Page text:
Downtown LA On Edge After Three Prominent Foodies Choke to Death
LOS ANGELES — The public choking deaths of three prominent Los Angeles foodies has prompted an investigation into the trendy movement that celebrates all things edible. Experts and aficionados alike are scratching their heads and wondering if there’s a darker side to the foodie fanaticism that seems to promote at dangerous, even zealous levels of savoring particularly gourmet bites of cuisine for unreasonable amounts of time.
Witnesses at the restaurants where the incidents occurred had similar statements, such as how the victims’ moans of savoring food turned into desperate gasps. “There was a lot of attention being paid to the flavor of the food, and of the other people in the room, but very little attention seemed to be paid to the actual act of eating!” one exasperated, anonymous person told reporters.
“We think some of these people have taken their love of the local restaurant and food culture to such extremes that a public health disaster may be upon us,” said a local city official upon being asked about the recent choking deaths that happened in the span of three hours in one evening.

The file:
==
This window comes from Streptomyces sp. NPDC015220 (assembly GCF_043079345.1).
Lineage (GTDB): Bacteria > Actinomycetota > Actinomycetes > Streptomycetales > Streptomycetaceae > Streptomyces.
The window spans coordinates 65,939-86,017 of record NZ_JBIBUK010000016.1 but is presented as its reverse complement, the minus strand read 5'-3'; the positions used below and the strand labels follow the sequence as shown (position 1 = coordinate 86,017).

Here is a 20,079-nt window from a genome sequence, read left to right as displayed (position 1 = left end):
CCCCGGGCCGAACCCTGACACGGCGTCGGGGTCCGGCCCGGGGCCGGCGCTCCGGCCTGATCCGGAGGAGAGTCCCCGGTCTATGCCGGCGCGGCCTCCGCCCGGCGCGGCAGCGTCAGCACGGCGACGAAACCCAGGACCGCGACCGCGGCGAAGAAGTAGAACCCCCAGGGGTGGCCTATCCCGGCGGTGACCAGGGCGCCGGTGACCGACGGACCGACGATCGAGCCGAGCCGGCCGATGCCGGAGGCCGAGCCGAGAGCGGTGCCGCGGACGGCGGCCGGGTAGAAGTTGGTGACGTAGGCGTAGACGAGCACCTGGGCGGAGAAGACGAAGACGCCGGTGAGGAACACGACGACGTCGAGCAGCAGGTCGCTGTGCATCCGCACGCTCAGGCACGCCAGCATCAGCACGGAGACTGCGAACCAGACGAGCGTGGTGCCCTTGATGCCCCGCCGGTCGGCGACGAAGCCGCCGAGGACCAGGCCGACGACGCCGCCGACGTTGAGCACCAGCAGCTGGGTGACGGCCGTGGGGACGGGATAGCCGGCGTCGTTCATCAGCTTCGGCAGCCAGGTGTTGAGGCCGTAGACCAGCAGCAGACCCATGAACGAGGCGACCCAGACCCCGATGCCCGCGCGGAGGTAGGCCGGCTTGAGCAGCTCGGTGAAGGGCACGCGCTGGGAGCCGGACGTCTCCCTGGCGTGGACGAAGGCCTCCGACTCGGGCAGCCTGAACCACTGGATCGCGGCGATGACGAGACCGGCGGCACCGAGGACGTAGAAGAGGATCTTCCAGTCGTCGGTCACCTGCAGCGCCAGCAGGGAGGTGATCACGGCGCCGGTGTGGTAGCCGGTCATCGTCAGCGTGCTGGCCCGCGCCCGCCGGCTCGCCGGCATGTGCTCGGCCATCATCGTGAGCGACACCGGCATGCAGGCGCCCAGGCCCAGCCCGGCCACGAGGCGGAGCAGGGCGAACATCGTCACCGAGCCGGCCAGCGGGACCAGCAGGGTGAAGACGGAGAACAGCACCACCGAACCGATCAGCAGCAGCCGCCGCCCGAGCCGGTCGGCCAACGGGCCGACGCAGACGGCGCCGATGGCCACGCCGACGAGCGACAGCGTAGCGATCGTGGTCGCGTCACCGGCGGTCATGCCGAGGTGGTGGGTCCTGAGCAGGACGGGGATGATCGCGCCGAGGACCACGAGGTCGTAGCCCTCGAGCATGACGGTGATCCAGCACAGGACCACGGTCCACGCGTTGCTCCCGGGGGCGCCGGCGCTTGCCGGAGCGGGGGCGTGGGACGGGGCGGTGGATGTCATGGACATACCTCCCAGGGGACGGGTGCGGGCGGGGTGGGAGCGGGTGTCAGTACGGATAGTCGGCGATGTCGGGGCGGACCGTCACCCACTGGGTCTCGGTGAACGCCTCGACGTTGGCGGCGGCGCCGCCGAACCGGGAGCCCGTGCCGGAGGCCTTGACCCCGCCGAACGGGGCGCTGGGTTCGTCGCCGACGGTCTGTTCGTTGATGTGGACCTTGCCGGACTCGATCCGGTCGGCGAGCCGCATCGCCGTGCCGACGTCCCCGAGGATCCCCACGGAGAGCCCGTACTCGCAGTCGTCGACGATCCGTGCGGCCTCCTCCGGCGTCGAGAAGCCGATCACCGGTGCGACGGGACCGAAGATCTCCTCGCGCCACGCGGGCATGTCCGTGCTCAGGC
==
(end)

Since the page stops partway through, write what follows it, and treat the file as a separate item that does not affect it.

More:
“Are these dark days for foodies?” a bearded man rhetorically asked himself as he was stopped outside a downtown eatery known for its hip aberrations in what used to be known simply as ‘cafe food’. “I hope not,” he said, shaking his head, “because eating food is like a really serious hobby for me and my friends.” He admitted he had a modest collection of local restaurant menus, some of which are no longer in use, or their particular establishments had closed down.
Downtown LA has been known to inspire many trends that spin off from disturbing local crises, such as the popularity of reading John Keats’s poetry after an outbreak of tuberculosis hit Skid Row. Death and food is surely not going to deter cool people from relishing rare or strange new dishes.
LA Weekly has even been blamed by fringe conservatives who view the foodie culture as nothing more than hipster romanticism over standard parts of our daily lives, like eating.
“If a magazine is going to bend over backward to report on cool food, and how to look while consuming cool food, and in what places to look cool while consuming cool food, then maybe they have a hand in the distraction and confusion that might have had more than a little cause in why these three young food trendsetters died horrible public deaths,” one health official said.
“Scattering one’s awareness in too many directions while eating is taking a risk,” he cautioned.
Gastronomic Epicureans Have Too Much Time On Their Hands? read one headline from a local Fox News affiliate station. “But what else are people supposed to do?” the bearded man asked. “Read the Bible?”
[photo of Pete’s, downtown LA, by dana robinson]